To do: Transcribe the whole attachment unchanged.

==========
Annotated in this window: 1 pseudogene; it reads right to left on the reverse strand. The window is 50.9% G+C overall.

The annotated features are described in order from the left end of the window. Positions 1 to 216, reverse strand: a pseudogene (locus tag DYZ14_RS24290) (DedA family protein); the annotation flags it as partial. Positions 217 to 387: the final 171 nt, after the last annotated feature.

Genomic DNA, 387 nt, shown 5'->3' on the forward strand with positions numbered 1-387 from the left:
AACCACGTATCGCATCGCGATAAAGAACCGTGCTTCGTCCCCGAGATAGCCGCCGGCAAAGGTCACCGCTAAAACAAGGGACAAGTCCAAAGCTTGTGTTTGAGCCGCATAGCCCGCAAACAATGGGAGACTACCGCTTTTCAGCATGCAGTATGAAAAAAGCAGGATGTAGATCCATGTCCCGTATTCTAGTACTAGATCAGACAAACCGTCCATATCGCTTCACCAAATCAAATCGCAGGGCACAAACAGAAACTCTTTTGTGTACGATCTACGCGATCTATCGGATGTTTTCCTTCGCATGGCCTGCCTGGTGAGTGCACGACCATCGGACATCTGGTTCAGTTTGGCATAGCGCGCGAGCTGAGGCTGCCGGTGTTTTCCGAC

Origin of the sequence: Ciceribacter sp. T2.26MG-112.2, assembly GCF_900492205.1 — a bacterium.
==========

Annotated in this window: 1 pseudogene; it reads right to left on the reverse strand. The window is 50.9% G+C overall.

The annotated features are described in order from the left end of the window. Positions 1 to 216, reverse strand: a pseudogene (locus tag DYZ14_RS24290) (DedA family protein); the annotation flags it as partial. Positions 217 to 387: the final 171 nt, after the last annotated feature.

Genomic DNA, 387 nt, shown 5'->3' on the forward strand with positions numbered 1-387 from the left:
AACCACGTATCGCATCGCGATAAAGAACCGTGCTTCGTCCCCGAGATAGCCGCCGGCAAAGGTCACCGCTAAAACAAGGGACAAGTCCAAAGCTTGTGTTTGAGCCGCATAGCCCGCAAACAATGGGAGACTACCGCTTTTCAGCATGCAGTATGAAAAAAGCAGGATGTAGATCCATGTCCCGTATTCTAGTACTAGATCAGACAAACCGTCCATATCGCTTCACCAAATCAAATCGCAGGGCACAAACAGAAACTCTTTTGTGTACGATCTACGCGATCTATCGGATGTTTTCCTTCGCATGGCCTGCCTGGTGAGTGCACGACCATCGGACATCTGGTTCAGTTTGGCATAGCGCGCGAGCTGAGGCTGCCGGTGTTTTCCGAC

Origin of the sequence: Ciceribacter sp. T2.26MG-112.2, assembly GCF_900492205.1 — a bacterium.